Media Myths Threaten Social Security

The biggest danger to Social Security is not a shortage of funds to pay future benefits but rather the steady drumbeat from pundits and politicians who feed the media stories about how the Social Security Trust Fund is bankrupt and needs to be radically overhauled.   

That’s the conclusion of a succinct review by of the current state of affairs following the release of the 2012 annual financial report from the Trustees of the Social Security and Medicare Trust Fund.

Most mainstream news outlets reported the latest Trustee’s report as a “doomsday” scenario for the benefit program, which was created in 1935 and today supports 55 million Americans, including 38 million retired workers, 6 million widows, widowers and orphans, and 11 million disabled workers.
The Trustees report noted that Social Security is 100 percent solvent until 2033, and until that point, Congress has an opportunity to take action to supplement the reserves.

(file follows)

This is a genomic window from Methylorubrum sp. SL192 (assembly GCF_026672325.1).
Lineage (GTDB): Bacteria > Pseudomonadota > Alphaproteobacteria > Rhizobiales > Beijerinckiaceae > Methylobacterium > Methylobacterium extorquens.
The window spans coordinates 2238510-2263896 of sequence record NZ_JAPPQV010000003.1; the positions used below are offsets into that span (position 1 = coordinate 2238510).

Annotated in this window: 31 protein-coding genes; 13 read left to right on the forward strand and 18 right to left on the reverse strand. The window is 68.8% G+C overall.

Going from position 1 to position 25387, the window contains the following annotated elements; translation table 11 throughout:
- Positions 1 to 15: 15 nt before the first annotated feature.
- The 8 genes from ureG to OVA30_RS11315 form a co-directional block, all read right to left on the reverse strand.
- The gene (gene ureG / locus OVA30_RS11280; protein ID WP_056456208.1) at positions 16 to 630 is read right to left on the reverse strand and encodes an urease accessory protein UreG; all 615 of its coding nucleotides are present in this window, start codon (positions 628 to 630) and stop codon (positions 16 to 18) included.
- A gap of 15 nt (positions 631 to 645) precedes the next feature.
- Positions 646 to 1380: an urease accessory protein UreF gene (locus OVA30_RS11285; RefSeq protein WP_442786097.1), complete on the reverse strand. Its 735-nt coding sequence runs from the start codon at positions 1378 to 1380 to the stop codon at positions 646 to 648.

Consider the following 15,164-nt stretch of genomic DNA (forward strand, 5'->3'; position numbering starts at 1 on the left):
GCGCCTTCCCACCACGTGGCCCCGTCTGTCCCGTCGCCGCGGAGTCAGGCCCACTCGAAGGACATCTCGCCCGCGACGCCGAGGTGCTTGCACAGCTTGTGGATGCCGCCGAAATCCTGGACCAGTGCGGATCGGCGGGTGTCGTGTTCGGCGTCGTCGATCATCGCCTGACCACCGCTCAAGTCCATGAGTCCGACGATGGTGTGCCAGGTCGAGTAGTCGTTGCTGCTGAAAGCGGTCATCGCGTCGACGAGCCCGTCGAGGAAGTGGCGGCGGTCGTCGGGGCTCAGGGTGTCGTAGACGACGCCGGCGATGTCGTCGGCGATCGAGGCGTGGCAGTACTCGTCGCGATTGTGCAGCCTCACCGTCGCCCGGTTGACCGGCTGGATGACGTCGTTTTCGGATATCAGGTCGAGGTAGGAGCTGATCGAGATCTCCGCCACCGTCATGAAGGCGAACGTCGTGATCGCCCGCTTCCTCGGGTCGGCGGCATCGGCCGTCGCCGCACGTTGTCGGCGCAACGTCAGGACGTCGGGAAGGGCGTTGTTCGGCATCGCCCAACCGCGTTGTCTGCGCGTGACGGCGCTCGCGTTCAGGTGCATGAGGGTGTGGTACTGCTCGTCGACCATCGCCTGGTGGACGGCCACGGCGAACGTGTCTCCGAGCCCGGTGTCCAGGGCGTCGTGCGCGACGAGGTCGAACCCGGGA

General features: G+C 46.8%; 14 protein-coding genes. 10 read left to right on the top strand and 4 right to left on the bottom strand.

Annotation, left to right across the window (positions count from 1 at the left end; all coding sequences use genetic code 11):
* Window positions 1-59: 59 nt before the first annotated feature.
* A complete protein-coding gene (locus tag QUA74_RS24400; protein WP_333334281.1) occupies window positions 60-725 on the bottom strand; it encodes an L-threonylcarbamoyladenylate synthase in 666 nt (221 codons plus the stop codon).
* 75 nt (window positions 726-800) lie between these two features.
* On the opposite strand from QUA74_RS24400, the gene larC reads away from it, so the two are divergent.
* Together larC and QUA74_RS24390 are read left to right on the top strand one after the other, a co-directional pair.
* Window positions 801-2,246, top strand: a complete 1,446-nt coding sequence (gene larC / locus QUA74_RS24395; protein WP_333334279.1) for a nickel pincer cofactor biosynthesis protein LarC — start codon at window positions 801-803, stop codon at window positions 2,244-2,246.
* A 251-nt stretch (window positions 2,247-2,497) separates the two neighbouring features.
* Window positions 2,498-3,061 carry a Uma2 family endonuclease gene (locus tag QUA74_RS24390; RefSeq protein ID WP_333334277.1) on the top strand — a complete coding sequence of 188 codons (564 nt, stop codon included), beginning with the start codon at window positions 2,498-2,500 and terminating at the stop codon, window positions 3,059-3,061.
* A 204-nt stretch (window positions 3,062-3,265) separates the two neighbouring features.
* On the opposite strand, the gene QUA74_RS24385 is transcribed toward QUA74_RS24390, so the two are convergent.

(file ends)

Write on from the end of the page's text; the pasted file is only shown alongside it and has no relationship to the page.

“Projections in the 2012 Trustees Reports come as no surprise to anyone who understands how Social Security and Medicare work,” Max Richtman, president of the National Committee to Preserve Social Security and Medicare, said in a statement. “Contrary to the crisis myths perpetuated by fiscal conservatives and many in the media, the prevailing facts show once again that Social Security remains among the nation’s most successful and stable programs.”